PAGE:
Differential white blood cell counts and survival in Ethiopian village chickens


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Poster prepared by B. Arrowsmith, J. Bettridge, P. Wigley, M. Collins, K. Melese and R. Christley for the Annual Meeting of the Society of Veterinary Epidemiology and Preventive Medicine, Madrid, Spain, 20-22 March 2013.

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Differential white blood cell counts and survival in Ethiopian village chickens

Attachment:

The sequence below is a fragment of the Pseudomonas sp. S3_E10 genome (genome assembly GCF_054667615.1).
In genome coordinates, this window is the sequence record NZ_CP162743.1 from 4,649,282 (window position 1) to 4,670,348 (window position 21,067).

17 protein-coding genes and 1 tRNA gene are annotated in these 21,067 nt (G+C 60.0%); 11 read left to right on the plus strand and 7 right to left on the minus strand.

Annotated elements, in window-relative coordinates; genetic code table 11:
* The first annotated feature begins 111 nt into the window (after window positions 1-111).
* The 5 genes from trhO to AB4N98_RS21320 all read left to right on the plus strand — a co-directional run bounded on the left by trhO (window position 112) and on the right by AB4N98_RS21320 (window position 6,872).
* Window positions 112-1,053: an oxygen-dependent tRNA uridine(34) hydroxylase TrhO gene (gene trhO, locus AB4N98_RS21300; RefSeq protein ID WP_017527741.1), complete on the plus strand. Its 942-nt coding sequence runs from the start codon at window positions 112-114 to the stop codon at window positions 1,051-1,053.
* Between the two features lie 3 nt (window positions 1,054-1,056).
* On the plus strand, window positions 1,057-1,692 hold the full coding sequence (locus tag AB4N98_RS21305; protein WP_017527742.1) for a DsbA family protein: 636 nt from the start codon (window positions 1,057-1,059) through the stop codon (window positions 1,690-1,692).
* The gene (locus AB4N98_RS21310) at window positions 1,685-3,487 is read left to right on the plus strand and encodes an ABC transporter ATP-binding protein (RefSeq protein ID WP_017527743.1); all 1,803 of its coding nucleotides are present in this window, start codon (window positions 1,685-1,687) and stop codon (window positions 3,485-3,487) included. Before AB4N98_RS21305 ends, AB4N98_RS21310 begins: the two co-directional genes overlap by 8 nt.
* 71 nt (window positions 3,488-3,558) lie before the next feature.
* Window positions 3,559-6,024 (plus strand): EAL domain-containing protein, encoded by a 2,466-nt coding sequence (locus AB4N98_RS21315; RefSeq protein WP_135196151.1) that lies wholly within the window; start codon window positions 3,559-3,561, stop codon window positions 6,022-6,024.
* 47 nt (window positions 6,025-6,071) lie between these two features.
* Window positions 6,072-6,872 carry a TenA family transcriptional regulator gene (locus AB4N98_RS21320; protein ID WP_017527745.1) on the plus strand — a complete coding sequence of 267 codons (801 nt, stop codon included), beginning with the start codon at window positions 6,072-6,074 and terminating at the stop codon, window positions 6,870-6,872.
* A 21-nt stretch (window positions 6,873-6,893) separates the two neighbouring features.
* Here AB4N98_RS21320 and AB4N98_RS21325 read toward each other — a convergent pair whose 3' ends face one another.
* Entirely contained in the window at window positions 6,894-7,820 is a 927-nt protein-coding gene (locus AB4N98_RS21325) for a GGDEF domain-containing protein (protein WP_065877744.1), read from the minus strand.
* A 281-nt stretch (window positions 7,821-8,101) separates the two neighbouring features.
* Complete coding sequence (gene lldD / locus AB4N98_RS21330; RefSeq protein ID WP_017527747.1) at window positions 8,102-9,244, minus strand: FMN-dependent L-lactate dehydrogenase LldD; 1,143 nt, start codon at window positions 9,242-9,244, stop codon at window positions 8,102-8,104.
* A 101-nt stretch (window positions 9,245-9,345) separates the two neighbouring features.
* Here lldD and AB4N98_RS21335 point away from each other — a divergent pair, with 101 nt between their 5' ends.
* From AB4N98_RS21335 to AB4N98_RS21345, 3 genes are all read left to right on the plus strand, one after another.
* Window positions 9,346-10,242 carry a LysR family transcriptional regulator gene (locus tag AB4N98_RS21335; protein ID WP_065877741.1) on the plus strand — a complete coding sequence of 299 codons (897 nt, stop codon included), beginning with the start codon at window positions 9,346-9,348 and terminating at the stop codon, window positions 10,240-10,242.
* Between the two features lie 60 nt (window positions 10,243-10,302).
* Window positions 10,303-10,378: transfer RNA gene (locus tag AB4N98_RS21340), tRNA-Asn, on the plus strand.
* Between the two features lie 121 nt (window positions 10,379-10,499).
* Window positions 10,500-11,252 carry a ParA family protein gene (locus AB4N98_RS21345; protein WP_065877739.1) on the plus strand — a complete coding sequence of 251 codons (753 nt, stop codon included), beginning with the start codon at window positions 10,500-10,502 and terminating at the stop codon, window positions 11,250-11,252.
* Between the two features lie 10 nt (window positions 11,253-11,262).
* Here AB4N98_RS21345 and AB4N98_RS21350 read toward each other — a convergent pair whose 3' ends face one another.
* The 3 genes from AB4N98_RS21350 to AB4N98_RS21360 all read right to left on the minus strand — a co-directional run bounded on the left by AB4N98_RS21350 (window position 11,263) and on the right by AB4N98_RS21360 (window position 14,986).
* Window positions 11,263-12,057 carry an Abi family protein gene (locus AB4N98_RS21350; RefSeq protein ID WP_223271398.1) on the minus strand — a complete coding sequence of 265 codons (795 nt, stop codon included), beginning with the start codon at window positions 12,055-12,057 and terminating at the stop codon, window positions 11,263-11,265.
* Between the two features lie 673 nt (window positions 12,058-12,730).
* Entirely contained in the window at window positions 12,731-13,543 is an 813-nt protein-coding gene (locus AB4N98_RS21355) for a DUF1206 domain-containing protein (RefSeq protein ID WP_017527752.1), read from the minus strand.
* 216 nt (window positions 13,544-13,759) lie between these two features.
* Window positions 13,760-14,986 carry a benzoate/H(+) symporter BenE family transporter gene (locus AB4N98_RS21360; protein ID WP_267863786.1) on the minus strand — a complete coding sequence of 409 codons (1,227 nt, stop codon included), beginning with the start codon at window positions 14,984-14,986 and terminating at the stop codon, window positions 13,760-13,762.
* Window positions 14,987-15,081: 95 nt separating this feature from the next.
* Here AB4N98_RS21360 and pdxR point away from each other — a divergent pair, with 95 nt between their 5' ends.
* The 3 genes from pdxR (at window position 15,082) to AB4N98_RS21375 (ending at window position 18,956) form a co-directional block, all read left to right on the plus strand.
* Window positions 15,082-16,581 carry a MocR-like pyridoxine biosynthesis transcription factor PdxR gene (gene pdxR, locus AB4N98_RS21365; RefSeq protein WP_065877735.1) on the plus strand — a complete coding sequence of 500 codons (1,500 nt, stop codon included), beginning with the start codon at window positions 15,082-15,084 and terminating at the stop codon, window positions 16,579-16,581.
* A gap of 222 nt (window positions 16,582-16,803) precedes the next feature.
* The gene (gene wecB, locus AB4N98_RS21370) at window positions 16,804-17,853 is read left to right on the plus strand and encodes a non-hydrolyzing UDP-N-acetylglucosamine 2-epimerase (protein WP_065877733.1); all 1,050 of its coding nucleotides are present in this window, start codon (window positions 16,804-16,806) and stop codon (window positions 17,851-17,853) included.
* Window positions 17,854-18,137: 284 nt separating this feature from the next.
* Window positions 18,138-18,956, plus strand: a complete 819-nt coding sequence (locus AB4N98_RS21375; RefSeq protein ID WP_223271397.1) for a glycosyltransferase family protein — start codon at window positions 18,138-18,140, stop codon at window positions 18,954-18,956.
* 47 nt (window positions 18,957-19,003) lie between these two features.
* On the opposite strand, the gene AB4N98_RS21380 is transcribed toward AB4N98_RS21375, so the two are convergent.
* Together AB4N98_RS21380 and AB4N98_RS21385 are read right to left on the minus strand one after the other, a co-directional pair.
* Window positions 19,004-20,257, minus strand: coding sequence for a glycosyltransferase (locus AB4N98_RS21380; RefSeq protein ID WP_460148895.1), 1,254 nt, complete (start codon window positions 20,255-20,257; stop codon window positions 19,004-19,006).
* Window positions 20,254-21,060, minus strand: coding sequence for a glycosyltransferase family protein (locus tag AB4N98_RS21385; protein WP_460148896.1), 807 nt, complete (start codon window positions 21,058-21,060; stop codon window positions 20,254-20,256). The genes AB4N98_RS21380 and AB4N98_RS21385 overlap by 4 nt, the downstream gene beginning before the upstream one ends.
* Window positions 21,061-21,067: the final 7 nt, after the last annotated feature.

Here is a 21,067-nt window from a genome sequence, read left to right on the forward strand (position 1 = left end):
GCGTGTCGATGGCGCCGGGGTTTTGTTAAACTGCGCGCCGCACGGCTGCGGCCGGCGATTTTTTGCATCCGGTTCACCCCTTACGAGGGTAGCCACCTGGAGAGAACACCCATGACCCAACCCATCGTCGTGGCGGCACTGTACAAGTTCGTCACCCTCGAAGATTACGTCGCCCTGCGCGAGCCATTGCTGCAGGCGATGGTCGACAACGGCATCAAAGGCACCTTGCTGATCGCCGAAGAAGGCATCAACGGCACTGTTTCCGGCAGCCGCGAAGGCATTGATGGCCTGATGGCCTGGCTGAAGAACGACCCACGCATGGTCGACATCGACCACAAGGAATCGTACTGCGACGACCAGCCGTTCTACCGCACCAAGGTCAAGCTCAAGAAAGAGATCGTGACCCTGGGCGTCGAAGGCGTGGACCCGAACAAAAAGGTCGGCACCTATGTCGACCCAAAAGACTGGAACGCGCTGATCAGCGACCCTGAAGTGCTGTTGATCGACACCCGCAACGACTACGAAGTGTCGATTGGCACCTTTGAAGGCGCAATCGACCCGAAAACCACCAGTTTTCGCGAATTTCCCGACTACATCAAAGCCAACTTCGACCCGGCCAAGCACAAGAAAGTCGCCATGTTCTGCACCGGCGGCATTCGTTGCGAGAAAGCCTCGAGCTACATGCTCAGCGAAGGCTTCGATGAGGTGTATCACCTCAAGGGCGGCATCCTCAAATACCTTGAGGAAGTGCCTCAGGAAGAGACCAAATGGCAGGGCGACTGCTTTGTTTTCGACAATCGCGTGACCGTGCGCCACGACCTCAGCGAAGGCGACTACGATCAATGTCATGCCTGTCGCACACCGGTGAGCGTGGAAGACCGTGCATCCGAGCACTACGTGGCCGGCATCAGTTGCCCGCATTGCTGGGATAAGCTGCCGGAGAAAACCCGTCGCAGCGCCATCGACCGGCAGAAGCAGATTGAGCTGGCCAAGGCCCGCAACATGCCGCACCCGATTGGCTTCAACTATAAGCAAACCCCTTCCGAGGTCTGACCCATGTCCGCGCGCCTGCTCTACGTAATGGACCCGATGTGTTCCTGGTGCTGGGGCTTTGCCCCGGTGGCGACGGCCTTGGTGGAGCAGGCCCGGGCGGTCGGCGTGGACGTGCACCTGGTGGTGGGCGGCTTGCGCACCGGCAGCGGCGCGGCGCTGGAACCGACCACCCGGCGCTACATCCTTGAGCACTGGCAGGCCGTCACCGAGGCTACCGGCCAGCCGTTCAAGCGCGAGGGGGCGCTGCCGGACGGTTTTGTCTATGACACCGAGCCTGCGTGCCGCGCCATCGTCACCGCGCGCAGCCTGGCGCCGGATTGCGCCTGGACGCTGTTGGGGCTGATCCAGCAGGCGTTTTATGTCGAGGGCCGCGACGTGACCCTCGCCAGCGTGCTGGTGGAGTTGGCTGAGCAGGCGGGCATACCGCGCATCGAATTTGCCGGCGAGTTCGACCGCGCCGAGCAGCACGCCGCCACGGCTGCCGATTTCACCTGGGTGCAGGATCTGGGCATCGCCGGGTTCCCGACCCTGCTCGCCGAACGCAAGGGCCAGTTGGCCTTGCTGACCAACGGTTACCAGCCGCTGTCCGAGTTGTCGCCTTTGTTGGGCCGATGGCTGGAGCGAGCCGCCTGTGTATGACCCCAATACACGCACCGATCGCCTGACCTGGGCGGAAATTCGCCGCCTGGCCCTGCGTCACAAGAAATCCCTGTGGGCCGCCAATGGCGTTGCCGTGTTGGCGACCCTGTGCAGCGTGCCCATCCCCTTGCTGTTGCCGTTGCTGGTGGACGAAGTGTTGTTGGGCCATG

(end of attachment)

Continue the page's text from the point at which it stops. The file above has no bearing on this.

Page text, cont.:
1. 1. Thrombocytes • These are small, nucleated cells which function like mammalian platelets • They have clear cytoplasm, and are easily mistaken for lymphocytes Cell types not included in differential count . Differential white blood cell counts and survival in Ethiopian village chickens B. Arrowsmith1, J. Bettridge1,2, P. Wigley1, M. Collins1, K. Melese3 and R. Christley1 1 Institute of Infection and Global Health, University of Liverpool, UK; 2 International Livestock Research Institute, Addis, Ababa, Ethiopia; 3 Debre Zeit Agricultural Research Centre, Ethiopian Institute for Agriculture Research, Debre Zeit, Ethiopia; Heterophils • These are analogous to neutrophils in mammals • They have a lobed nucleus and rod-shaped granules Methods • Blood smears were made from fresh blood sampled from healthy adult chickens from two Ethiopian woredas in May (n=383) and October 2011 (n=384). Birds were rechecked 6 months later to determine if they had survived or died, either from disease or for another reason. • Slides were air dried, fixed and stained using Wright-Giemsa Quick stain • Manual differential cell counts were used to determine the proportion of leukocyte cell types. Cells were classified according to the following characteristics: Conclusions • Chickens in Horro are reported to be at greater risk of dying of disease, especially over the rainy season, than those in Jarso. • The significantly greater H/L ratios found in Horro birds in May, at the end of the dry season may be an indicator of recent stress, which makes them more susceptible to disease over the rainy season. • Younger birds were found to be at particular risk of disease if they had high H/L ratios, which may reflect the fact they have had less opportunity to develop immunity to the local diseases than older birds. • Further research is required to determine why H/L ratios differ so markedly. Potential stressors may include nutrition, environment or reproductive demands . Microscope work in Debre Zeit laboratory Introduction • High plasma glucocorticoid increases circulating heterophil numbersand reduces circulating lymphocyte numbers • This makes the heterophil/lymphocyte (H/L) ratio a useful tool for quantifying previous stress exposure in chickens • Sources of stress known to impact the H/L ratio include pathogens, malnutrition, temperature or injury • We hypothesised that differences in mortality in village chickens between two rural regions in Ethiopia may, at least in part, be associated with different levels of exposure to stressors • This study aimed to investigate whether H/L ratio of birds sampled in two districts of the Oromia region of Ethiopia were associated with survival of village chickens Eosinophils • These have a lobed nucleus with clumped chromatin • Granules are round, and tend to stain red Monocytes • These are large, round or irregular cells with a bean-shaped nucleus • Cytoplasm is finely granular, blue-grey and may contain vacuoles Lymphocytes • These are round cells with high nuclear to cytoplasm ratio • There may be a narrow band of light blue cytoplasm, or it may be darker and more abundant in reactive lymphocytes Leukocyte types . -1 0 1 2 3 4 5 H:L ratio (centred around mean = 1.64) Probabilityofdyingofdisease 6 mths 12 mths 24 mths 36 mths Results • Heterophils predominated in the majority of birds sampled in both regions in May, but this cell type was markedly lower in birds sampled in October. • In Horro, H/L ratios were significantly higher in May compared to October, but in Jarso there was no significant seasonal difference • In Horro, birds sampled in May were much less likely to survive over the wet season than those in Jarso. • In both regions birds with high H/L ratios were at greater risk of subsequently dying from disease, but this risk reduced as birds became older (Fig. 1) Fig.1 Interaction between age and H/L ratio on the risk of death from disease Two blood smears showing (a) heterophils and (b) lymphocytes as the predominant leukocyte type Erythrocytes • Bird erythrocytes are nucleated • Immature erythrocytes tend to have more basophilic nuclei with clumped chromatin a) b)